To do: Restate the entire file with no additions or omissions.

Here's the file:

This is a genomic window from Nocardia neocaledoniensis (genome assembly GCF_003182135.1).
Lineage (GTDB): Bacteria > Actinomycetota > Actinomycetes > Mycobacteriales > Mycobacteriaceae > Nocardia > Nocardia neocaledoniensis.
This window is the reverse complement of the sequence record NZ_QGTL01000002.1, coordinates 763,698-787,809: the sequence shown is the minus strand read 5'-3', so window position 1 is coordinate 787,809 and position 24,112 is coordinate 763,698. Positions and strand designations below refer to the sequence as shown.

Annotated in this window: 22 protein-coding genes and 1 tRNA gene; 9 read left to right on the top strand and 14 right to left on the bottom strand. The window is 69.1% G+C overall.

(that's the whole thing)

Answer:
This is a genomic window from Nocardia neocaledoniensis (genome assembly GCF_003182135.1).
Lineage (GTDB): Bacteria > Actinomycetota > Actinomycetes > Mycobacteriales > Mycobacteriaceae > Nocardia > Nocardia neocaledoniensis.
This window is the reverse complement of the sequence record NZ_QGTL01000002.1, coordinates 763,698-787,809: the sequence shown is the minus strand read 5'-3', so window position 1 is coordinate 787,809 and position 24,112 is coordinate 763,698. Positions and strand designations below refer to the sequence as shown.

Annotated in this window: 22 protein-coding genes and 1 tRNA gene; 9 read left to right on the top strand and 14 right to left on the bottom strand. The window is 69.1% G+C overall.